The Financial Conduct Authority (FCA) has published a Dear CEO letter outlining the findings of its supervisory review of principal firms in the investment management sector and requiring the firms to assess how they are meeting the FCA’s requirements regarding their ARs.
The review identified shortcomings in the control and oversight of appointed representatives (ARs) by their principal firms.
338 principals were reviewed by the FCA, each with between one and 80 ARs. Key findings of the review were:
AR on-boarding process
Many principals lacked effective risk frameworks that would allow them to fully assess their ability to oversee prospective ARs effectively. This led to the possibility of some ARs conducting activities outside their principals’ core areas of expertise.
Ongoing monitoring of ARs
Most principals failed to monitor the activities of their ARs effectively due to a lack of effective risk frameworks.
Capital and liquidity assessment
Most principals were not assessing the risks to their firms arising from the activities of their ARs. Moreover, some were not adequately assessing their risks across all risk types, including liquidity risk and their compliance with the overall liquidity adequacy rule.
Alternative investment fund managers
Evidence was found that some firms had failed to put in place appropriate control and risk management frameworks in order to to oversee the AIFs and the activities of the seconded portfolio managers.
Foreign-owned ARs of contracts for difference providers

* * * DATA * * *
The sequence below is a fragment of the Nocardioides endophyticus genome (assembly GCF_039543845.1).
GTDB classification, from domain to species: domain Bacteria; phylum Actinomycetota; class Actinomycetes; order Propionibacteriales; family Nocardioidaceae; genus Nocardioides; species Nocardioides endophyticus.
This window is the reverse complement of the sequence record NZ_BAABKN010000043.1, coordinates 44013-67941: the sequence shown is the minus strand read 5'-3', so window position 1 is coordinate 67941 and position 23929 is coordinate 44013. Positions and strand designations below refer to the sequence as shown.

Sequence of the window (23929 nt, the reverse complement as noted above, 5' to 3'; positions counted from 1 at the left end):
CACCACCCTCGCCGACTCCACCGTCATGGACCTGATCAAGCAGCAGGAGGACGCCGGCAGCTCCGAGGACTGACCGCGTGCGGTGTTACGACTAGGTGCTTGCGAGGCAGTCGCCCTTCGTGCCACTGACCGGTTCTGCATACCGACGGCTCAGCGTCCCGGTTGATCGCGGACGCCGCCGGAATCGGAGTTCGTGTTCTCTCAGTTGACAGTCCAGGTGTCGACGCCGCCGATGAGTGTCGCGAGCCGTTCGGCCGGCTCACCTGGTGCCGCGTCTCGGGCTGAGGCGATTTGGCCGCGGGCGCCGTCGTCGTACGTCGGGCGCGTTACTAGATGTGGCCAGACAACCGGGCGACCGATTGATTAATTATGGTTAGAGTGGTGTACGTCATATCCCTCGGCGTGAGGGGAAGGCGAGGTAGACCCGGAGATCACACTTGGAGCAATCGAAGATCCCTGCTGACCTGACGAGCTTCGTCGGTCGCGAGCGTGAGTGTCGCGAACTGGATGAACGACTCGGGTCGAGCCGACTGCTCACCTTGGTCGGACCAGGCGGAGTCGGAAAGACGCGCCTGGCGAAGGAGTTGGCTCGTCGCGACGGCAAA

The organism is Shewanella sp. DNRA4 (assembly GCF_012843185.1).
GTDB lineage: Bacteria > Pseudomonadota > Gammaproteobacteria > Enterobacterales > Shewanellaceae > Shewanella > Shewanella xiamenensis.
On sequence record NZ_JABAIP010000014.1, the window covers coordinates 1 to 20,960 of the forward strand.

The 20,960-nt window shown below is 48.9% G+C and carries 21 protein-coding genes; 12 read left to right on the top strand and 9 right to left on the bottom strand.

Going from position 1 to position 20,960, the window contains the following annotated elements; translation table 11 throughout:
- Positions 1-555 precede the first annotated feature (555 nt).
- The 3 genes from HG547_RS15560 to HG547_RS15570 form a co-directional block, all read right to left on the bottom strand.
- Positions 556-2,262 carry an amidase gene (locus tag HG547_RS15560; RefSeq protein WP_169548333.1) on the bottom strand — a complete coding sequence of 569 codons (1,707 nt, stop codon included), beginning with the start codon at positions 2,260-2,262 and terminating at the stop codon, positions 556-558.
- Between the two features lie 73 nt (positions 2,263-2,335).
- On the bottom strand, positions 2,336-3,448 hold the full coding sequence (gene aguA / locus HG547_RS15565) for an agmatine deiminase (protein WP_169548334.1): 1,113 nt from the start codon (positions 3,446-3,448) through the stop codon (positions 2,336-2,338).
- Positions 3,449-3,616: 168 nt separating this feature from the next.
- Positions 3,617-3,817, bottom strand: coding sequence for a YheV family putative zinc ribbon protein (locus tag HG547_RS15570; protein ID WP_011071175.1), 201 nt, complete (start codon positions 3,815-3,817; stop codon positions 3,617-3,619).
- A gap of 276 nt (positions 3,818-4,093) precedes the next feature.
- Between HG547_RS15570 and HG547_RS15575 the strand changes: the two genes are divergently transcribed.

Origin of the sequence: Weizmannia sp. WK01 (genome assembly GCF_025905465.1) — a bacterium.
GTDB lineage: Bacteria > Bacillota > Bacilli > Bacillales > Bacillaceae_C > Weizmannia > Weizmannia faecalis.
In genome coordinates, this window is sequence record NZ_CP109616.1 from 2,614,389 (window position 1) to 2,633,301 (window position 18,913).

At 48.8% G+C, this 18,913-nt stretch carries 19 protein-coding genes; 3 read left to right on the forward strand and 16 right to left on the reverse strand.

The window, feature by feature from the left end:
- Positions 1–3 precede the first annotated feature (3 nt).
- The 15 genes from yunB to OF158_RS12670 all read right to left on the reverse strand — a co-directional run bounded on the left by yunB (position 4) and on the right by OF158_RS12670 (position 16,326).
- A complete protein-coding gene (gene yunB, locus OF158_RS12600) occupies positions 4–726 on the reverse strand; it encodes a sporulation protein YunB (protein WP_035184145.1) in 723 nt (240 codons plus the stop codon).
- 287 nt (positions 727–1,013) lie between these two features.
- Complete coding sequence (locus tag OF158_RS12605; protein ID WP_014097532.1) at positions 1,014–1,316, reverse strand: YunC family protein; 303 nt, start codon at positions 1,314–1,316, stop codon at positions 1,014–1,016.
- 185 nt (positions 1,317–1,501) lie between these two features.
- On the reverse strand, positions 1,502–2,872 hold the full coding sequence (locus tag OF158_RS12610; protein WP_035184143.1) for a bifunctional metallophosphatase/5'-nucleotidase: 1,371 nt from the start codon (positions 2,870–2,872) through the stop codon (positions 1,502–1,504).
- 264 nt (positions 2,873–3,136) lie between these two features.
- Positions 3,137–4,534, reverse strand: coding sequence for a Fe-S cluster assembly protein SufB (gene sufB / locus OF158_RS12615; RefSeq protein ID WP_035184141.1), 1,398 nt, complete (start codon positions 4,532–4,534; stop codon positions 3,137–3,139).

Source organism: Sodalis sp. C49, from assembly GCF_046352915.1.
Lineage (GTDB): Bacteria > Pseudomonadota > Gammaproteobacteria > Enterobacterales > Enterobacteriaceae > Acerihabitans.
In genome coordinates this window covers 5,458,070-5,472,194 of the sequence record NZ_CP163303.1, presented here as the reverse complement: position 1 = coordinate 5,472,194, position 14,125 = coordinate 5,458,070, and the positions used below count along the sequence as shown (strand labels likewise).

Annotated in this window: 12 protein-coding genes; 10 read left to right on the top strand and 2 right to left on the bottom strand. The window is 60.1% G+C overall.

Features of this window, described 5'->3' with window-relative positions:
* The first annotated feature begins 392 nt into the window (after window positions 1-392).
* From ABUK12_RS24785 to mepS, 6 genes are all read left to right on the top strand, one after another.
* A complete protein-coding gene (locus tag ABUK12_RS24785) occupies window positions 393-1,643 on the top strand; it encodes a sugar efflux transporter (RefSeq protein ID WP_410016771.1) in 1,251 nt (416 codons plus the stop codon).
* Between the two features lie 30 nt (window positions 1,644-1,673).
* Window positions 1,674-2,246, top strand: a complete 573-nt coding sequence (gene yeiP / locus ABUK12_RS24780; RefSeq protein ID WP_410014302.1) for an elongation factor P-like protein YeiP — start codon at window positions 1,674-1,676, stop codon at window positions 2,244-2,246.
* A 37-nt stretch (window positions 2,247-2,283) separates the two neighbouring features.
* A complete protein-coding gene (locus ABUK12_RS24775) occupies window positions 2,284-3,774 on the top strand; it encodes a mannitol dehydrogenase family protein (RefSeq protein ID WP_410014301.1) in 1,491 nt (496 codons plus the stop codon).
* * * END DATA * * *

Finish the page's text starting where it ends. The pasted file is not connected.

The FCA found that several principals that act as contracts for difference providers had recently registered ARs.
Most of these ARs were owned by shareholders based overseas. The majority of the ARs were inactive, while paying relatively high fees to their principals. Some third-country investors were given the impression they were contracting with an FCA-registered entity, when they were potentially contracting with an unregulated thirdcountry entity.
As a result, the FCA sent a dear CEO letter calling for a more rigorous assessment of the firms’ compliance with the FCA’s requirements regarding ARs. The firms are thus considered responsible for monitoring their ARs, resolving any issues and ensuring effective consumer protection. The FCA will be conducting visits to the firms, taking appropriate action where required.
To read more, please follow this link:
Review of principal firms in the investment management sector
Dear CEO Letter – FCA expectations of principal firms in the investment management sector
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Please Note: This publication is not intended to be a comprehensive review of all developments in the law and practice, or to cover all aspects of those referred to. Readers should take legal advice before applying the information contained in this publication to specific issues or transactions.
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